Maintaining Optimal Forwarding for Inter-Subnet Routing


I took the Single-Attach demo of Git for EVPN (https://github.com/CumulusNetworks/cldemo-evpn) to explore inter-subnet routing. This demo is not setup for hosts in different subnets to communicate so I added SVI's and advertised them into BGP. From a layer 3 perspective routing seems optimal, but I am concerned about the potential for sub-optimal forwarding.

For example, if all four leaf switches are advertising the same /24 network into the L3 routing domain then from an L3 perspective all paths seem equal and viable. If traffic is forwarded to the "wrong" leaf then it can figure out where to send it from its L2 domain information, but it traverses the fabric a second time.

I have seen Juniper and Cisco offer some ways to overcome this in their equivalent solutions. Does Cumulus also have features to ensure optimal routing/forwarding occurs between subnets? And if so, what option is available?

Thanks!

2 replies

Userlevel 4

I took the Single-Attach demo of Git for EVPN (https://github.com/CumulusNetworks/cldemo-evpn) to explore inter-subnet routing. This demo is not setup for hosts in different subnets to communicate so I added SVI's and advertised them into BGP. From a layer 3 perspective routing seems optimal, but I am concerned about the potential for sub-optimal forwarding.

So this feature you just described (routing in and out of a VXLAN) "will" work on VX because its software based, but currently requires RIOT / VXLAN Routing support on Cumulus Linux to run on a hardware switch. The demo did not showed VXLAN routing on purpose. The only ASIC right now that can do VXLAN Routing is a Broadcom Trident 2+, and that is early access. More ASICs will be supported soon. You can use the Cumulus HCL to find a switch that supports this. There is also a way to do this with non-VXLAN Routing capable ASICs which we internally have coined "Hyperloop" but this is not recommended unless you HAVE to do it because you burn two ports for every cable and the config is pretty complicated / not easy to consume.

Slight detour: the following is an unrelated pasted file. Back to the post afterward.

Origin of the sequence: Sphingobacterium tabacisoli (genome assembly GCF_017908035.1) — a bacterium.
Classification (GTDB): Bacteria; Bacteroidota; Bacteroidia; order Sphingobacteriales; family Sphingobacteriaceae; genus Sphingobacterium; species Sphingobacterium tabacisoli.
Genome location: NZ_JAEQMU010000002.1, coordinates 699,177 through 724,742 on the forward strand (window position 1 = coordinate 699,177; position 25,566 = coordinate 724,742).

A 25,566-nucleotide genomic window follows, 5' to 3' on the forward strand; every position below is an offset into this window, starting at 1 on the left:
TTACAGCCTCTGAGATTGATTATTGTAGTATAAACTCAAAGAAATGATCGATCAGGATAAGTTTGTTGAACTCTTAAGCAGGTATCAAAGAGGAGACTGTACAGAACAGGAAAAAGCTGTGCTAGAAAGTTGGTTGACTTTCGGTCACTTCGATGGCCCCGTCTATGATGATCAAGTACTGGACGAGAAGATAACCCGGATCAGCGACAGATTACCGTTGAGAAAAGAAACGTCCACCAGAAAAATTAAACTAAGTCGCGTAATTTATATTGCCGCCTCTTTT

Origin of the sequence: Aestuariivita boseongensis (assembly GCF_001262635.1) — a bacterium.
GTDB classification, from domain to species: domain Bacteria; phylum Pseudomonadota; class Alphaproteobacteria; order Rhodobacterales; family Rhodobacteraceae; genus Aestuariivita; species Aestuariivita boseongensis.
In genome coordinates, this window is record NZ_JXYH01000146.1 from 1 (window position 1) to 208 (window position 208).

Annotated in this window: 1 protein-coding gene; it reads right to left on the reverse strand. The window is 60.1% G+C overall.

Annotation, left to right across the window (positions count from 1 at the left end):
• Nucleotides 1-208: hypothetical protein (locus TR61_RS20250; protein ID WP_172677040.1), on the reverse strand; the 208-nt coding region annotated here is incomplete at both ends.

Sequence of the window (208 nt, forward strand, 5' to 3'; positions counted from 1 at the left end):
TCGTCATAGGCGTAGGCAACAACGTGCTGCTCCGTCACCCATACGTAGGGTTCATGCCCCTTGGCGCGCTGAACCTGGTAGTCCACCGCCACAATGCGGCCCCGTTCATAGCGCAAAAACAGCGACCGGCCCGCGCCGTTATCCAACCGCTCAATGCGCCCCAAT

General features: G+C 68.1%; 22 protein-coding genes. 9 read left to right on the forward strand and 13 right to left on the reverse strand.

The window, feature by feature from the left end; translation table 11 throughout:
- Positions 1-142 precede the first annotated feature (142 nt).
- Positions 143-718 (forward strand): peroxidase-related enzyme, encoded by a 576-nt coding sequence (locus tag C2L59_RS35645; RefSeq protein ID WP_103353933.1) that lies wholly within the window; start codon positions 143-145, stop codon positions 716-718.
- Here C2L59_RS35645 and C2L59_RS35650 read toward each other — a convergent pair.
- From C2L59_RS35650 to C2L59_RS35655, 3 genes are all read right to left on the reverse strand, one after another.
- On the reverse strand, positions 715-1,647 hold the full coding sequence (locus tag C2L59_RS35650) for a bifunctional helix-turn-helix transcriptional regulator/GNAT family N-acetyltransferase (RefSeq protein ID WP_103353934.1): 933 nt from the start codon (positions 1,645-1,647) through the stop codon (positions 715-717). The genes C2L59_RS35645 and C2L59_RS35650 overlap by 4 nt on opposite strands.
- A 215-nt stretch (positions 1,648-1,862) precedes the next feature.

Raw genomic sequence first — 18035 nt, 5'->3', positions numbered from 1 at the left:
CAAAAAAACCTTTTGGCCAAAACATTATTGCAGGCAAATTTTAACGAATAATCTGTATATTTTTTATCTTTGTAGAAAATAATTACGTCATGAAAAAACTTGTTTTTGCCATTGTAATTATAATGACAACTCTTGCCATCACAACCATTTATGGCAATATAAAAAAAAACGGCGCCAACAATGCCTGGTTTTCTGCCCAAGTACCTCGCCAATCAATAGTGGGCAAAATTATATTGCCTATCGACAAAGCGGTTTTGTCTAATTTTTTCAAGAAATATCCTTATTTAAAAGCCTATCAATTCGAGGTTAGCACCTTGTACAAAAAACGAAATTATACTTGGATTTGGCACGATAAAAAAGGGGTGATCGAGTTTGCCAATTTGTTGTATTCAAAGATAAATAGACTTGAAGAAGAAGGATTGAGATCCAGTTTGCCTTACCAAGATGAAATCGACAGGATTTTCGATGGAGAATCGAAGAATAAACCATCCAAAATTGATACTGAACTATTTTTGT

I am actually a bit surprised EVPN / distributed routing worked for you if you put it on every switch. With EVPN we currently only support type3 and type2 mac-exchange (not type2 ip-exchange). We also don't support suppressing the exchange of the VRR (Virtual address) so with EVPN you will see the virtual address on every single VTEP from the perspective of a VTEP and get flooding. I imagine if it worked either you were not aware of the flooding or you hit one of these scenarios:

  1. If you just put VXLAN routing on 1 VTEP (or 2 switches acting as a single VTEP) it will work.
  2. If you use LNV instead of EVPN it will work.
  3. If you did not use the same SVI (switch vlan-interface) or VRR address on different VTEPs it will work.

For example, if all four leaf switches are advertising the same /24 network into the L3 routing domain then from an L3 perspective all paths seem equal and viable. If traffic is forwarded to the "wrong" leaf then it can figure out where to send it from its L2 domain information, but it traverses the fabric a second time.